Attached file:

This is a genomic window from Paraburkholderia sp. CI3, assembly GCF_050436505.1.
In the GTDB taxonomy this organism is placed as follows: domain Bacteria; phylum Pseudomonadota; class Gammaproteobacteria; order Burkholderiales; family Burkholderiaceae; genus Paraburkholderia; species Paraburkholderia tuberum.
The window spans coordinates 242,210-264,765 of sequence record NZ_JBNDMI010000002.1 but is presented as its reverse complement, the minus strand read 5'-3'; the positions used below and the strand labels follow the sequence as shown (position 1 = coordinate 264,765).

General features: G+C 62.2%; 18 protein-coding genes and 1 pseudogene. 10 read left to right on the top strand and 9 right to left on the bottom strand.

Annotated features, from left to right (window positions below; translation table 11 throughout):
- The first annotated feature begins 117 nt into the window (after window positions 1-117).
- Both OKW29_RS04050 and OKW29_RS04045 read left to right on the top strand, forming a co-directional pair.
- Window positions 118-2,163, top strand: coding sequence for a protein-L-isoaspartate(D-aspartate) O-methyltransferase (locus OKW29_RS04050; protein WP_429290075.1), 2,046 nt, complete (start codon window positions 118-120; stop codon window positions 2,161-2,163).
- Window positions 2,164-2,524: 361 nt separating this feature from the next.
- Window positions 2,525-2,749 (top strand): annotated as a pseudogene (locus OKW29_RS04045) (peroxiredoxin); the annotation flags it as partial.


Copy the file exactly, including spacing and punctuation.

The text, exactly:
This is a genomic window from Paraburkholderia sp. CI3, assembly GCF_050436505.1.
In the GTDB taxonomy this organism is placed as follows: domain Bacteria; phylum Pseudomonadota; class Gammaproteobacteria; order Burkholderiales; family Burkholderiaceae; genus Paraburkholderia; species Paraburkholderia tuberum.
The window spans coordinates 242,210-264,765 of sequence record NZ_JBNDMI010000002.1 but is presented as its reverse complement, the minus strand read 5'-3'; the positions used below and the strand labels follow the sequence as shown (position 1 = coordinate 264,765).

General features: G+C 62.2%; 18 protein-coding genes and 1 pseudogene. 10 read left to right on the top strand and 9 right to left on the bottom strand.

Annotated features, from left to right (window positions below; translation table 11 throughout):
- The first annotated feature begins 117 nt into the window (after window positions 1-117).
- Both OKW29_RS04050 and OKW29_RS04045 read left to right on the top strand, forming a co-directional pair.
- Window positions 118-2,163, top strand: coding sequence for a protein-L-isoaspartate(D-aspartate) O-methyltransferase (locus OKW29_RS04050; protein WP_429290075.1), 2,046 nt, complete (start codon window positions 118-120; stop codon window positions 2,161-2,163).
- Window positions 2,164-2,524: 361 nt separating this feature from the next.
- Window positions 2,525-2,749 (top strand): annotated as a pseudogene (locus OKW29_RS04045) (peroxiredoxin); the annotation flags it as partial.